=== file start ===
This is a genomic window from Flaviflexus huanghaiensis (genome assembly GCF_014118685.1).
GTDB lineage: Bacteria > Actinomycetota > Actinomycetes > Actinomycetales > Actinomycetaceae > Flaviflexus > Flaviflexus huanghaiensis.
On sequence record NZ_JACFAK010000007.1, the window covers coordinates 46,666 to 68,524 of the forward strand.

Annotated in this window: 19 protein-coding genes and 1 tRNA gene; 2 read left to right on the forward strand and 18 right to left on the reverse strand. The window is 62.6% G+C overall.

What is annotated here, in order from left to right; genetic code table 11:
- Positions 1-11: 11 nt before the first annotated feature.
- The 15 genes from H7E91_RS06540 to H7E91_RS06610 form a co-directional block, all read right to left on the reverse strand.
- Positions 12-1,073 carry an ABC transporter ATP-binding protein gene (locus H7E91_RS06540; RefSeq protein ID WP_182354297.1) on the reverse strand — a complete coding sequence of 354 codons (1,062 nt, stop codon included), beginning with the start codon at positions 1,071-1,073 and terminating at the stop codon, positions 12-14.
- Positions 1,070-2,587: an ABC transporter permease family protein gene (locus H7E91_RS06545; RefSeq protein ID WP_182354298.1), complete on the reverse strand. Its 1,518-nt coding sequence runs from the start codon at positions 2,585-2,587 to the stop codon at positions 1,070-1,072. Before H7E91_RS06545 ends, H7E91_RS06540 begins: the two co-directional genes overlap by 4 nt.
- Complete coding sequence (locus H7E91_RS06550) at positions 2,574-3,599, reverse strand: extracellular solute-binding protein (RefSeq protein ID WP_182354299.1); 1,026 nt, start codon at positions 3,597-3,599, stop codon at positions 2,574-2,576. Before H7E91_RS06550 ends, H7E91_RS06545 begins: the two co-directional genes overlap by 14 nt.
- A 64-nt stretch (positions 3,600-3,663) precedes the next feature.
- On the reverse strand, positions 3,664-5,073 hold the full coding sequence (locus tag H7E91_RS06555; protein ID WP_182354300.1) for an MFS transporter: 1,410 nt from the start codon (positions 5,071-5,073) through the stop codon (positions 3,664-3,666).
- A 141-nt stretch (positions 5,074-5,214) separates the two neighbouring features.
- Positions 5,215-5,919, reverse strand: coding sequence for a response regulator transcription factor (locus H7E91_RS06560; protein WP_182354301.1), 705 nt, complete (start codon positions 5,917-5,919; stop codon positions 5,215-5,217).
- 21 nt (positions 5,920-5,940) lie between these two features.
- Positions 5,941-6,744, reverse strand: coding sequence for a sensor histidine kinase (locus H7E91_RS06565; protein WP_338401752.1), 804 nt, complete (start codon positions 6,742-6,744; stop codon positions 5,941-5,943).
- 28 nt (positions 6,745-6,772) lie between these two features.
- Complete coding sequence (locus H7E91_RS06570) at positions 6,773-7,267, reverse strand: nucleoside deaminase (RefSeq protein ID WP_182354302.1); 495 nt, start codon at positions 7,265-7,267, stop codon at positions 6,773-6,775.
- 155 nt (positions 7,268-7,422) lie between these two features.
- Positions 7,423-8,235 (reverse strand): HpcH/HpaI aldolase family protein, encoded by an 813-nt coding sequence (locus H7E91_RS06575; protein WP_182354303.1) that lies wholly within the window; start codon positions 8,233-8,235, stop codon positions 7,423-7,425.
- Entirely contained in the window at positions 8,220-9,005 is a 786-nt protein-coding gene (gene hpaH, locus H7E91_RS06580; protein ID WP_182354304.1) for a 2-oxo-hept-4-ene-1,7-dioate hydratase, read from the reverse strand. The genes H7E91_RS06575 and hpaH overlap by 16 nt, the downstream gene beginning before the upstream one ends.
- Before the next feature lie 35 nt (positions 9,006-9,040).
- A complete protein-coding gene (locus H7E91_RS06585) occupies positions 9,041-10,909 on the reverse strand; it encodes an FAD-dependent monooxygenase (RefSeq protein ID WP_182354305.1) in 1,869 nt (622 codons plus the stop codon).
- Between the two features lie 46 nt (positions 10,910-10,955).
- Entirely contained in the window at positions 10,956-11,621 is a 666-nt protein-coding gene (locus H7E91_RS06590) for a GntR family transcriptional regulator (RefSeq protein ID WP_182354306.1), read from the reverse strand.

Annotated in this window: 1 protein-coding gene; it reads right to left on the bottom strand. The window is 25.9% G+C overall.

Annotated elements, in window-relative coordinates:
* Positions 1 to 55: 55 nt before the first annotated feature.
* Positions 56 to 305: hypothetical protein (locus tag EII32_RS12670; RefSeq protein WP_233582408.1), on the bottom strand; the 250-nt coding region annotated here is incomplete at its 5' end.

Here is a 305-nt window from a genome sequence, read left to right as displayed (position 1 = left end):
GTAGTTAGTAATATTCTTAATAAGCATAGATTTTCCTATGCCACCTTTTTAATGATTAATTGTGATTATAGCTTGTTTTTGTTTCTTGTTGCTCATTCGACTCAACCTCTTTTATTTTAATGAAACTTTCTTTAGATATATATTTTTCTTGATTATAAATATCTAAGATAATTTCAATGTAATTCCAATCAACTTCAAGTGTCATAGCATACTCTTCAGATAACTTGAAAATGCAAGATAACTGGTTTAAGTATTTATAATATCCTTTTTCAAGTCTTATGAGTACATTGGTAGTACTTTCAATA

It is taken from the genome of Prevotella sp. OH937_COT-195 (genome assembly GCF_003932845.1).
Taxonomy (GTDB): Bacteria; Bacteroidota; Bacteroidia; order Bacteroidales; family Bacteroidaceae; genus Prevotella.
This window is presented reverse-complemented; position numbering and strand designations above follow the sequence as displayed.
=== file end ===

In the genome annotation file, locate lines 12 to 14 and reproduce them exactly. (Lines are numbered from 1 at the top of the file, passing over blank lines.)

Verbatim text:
- On the reverse strand, positions 3,664-5,073 hold the full coding sequence (locus tag H7E91_RS06555; protein ID WP_182354300.1) for an MFS transporter: 1,410 nt from the start codon (positions 5,071-5,073) through the stop codon (positions 3,664-3,666).
- A 141-nt stretch (positions 5,074-5,214) separates the two neighbouring features.
- Positions 5,215-5,919, reverse strand: coding sequence for a response regulator transcription factor (locus H7E91_RS06560; protein WP_182354301.1), 705 nt, complete (start codon positions 5,917-5,919; stop codon positions 5,215-5,217).